In Michigan Protection & Advocacy Service v. Babin, the Sixth Circuit addressed alleged fair housing discrimination in the purchase of a house intended to be used as a group home for mentally disabled adults.
In May 1988, a couple listed a home with Century 21. Hammonds, a Century 21 agent, contacted Macomb Oakland Regional Center (MORC), a state agency, regarding leasing the property as a group home for mentally disabled adults if she purchased it. MORC approved the proposed lease and, in February 1989, Hammonds bought the house for $95,000. The lease was to commence in May 1989, but due to administrative delays, the date was moved to July 1989.
In April 1989, MORC notified area residents of the proposal and Hammonds met with several of them to allay their fears about the group home. The neighbors began a campaign to prevent use of the property as a group home. Hammonds expressed concern about the neighbors' reactions to Kersten, the owner of Century 21, who told her she would have to deal with it herself. Soon after, Hammonds sold the home to a group made up of neighbors for $104,000. At the closing, no one from Century 21 was present, and Hammonds did not pay a commission to the agency. However, the closing documents bore the Century 21 logo and the forms were pre-printed with Kersten's signature as broker. The plaintiff sued Hammonds, Kersten, Century 21, and the neighbors for alleged violations of section 3604(f)(1), which makes it illegal to discriminate in the sale or rental of property, or to otherwise make it unavailable or deny a dwelling to a person because of a disability.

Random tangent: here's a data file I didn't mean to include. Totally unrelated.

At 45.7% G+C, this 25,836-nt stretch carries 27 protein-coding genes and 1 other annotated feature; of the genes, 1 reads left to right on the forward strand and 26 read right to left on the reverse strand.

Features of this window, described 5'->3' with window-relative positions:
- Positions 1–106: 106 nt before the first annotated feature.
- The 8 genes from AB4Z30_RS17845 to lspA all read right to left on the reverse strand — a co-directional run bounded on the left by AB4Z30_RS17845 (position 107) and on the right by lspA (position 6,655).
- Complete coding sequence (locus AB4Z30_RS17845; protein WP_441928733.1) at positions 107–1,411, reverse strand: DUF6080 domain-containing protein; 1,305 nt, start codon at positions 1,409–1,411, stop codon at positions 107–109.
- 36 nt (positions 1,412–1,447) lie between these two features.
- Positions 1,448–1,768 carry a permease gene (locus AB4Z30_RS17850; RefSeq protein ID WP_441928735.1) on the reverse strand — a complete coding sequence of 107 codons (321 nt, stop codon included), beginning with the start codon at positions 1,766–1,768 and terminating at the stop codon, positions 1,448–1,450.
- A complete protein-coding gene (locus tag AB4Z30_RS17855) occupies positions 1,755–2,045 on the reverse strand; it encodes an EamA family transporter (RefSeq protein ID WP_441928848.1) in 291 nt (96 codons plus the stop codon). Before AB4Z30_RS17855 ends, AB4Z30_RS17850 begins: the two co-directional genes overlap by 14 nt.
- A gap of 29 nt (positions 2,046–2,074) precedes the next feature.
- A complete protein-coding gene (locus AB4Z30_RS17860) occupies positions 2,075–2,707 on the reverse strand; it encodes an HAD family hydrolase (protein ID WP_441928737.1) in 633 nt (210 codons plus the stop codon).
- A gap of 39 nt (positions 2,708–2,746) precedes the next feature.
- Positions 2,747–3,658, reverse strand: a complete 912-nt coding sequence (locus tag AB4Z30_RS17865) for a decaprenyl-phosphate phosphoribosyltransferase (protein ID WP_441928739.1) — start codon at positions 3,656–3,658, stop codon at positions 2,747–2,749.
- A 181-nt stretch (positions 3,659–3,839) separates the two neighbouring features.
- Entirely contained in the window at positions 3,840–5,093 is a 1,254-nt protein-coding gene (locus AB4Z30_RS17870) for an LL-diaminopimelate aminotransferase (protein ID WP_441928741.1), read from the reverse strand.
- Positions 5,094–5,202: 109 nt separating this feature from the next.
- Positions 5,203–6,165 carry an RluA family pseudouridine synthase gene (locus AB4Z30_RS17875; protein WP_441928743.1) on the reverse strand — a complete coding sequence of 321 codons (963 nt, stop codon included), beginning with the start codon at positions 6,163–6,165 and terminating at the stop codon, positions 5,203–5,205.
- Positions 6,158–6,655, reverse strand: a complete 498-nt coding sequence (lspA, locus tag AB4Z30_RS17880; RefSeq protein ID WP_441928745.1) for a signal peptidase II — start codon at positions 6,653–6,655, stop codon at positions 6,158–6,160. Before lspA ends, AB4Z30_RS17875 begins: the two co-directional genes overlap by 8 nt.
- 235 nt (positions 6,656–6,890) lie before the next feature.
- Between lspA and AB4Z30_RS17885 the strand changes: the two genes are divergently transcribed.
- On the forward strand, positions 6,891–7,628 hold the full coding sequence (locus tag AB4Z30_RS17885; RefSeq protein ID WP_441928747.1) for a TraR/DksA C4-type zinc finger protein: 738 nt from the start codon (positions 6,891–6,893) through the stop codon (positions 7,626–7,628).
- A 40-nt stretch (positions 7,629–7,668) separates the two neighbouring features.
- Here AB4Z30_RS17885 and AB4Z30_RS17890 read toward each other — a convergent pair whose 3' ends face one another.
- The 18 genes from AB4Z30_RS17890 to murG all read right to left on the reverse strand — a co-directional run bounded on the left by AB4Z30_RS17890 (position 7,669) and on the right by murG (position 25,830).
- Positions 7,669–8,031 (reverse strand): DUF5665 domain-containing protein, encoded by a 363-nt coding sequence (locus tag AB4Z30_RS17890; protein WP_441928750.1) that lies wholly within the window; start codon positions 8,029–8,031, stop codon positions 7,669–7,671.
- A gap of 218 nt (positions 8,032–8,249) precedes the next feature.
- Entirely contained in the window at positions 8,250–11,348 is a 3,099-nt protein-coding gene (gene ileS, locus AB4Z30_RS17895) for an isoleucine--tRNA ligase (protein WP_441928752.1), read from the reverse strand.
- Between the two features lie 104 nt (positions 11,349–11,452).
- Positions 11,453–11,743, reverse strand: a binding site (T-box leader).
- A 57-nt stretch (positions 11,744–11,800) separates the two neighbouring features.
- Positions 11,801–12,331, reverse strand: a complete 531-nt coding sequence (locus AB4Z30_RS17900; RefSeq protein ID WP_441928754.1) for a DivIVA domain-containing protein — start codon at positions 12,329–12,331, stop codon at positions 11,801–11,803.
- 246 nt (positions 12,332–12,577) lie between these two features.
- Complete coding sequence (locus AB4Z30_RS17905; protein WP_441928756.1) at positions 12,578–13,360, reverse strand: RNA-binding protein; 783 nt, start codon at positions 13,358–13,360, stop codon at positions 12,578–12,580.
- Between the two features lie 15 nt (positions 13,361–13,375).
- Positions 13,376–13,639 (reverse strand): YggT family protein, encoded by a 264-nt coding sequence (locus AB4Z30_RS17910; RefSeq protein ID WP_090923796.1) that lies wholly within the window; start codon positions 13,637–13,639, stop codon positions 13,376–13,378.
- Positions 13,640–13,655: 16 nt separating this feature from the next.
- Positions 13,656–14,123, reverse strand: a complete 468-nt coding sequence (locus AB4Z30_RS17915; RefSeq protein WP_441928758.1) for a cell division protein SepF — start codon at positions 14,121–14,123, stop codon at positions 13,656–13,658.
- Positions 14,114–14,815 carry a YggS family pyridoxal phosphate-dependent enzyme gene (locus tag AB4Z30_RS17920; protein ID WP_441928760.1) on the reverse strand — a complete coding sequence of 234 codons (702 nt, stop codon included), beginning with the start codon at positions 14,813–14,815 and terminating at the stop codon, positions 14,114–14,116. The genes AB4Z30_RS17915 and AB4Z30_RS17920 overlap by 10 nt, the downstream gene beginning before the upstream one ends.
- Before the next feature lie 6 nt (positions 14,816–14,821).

Exemption from section 3604 is allowed for sales or rentals of single family homes by the owner if: (1) the owner has no more than three such homes at any time; (2) in the case where the owner did not occupy the home at the time of sale, or was not the last occupant of the home, the owner did not make a similar sale in the last two years; (3) the owner did not have a beneficial interest in any part of the proceeds from the sale or rental of more than three such dwellings; (4) the dwelling was sold (a) without the use "in any manner" of the services or facilities of a real estate broker, agent, or sales person, and (b) the owner did not publish, post or mail any advertisement or notice that included discriminatory language. The Sixth Circuit reviewed these criteria for the exemption as respected Hammonds and held that elements (1), (2), and (4)(b) were satisfied. The court read element (3) to require a "fee simple" interest rather than a "commission" interest, and found it was satisfied. Element (4)(a) also was satisfied, as Hammonds' use of Century 21 "forms" was not sufficient to meet the "services and facilities" language. Also, in concluding that Hammonds' actions did not amount to use of an "agent," the court found the Act preempted a state law which deemed sales, other than those of a principal residence, by an agent, as sales made through a broker.
Regarding Century 21 and Kersten, the Sixth Circuit found no vicarious liability, as the broker and the company had no involvement with the sale, other than use of its company forms. The court also noted Kersten's statement that Hammonds would have to deal with it herself.
Regarding the neighbors, the Sixth Circuit read the Fair Housing Amendments Act narrowly and concluded that the neighbors actions constituted economic competition and not interference. Thus, they were not liable.
Michigan Protection & Advocacy Service v. Babin, 18 F.3d 337 (6th Cir. 1994).